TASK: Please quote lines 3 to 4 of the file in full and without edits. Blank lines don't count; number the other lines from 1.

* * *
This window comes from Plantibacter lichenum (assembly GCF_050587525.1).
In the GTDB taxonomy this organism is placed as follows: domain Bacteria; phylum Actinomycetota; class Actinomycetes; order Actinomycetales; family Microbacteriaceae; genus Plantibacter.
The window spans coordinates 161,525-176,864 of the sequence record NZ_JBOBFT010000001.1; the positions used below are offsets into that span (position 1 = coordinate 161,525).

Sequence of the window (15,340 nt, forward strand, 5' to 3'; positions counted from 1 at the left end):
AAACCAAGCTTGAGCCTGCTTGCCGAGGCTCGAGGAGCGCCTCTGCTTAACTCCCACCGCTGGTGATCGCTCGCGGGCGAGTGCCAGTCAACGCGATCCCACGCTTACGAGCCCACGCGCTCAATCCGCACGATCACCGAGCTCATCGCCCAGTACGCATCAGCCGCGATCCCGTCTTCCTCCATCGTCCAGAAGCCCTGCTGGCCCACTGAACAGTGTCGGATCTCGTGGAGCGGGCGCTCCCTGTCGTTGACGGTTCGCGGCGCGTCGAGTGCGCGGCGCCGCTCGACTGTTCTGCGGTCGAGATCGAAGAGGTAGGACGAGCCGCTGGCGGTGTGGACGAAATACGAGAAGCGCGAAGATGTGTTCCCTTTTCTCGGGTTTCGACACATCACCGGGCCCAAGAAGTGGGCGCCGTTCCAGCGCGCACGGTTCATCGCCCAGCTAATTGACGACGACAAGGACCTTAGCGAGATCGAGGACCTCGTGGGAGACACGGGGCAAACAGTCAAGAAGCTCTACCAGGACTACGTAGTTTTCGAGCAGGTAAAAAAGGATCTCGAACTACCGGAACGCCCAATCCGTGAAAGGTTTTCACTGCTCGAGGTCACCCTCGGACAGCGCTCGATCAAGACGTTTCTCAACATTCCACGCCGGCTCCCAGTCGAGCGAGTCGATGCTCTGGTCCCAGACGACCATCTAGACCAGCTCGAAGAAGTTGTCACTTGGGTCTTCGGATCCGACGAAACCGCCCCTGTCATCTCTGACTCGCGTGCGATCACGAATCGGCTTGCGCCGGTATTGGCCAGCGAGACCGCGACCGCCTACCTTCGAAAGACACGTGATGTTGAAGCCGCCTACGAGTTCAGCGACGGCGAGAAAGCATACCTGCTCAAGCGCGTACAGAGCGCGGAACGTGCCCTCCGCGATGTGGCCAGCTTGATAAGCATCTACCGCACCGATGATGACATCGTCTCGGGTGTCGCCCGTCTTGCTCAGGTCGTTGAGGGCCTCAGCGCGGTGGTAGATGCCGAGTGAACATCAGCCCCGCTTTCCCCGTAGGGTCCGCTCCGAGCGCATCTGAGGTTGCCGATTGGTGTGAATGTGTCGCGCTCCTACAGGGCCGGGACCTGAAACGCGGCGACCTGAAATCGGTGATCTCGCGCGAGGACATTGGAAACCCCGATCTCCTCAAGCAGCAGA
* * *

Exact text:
The window spans coordinates 161,525-176,864 of the sequence record NZ_JBOBFT010000001.1; the positions used below are offsets into that span (position 1 = coordinate 161,525).

Sequence of the window (15,340 nt, forward strand, 5' to 3'; positions counted from 1 at the left end):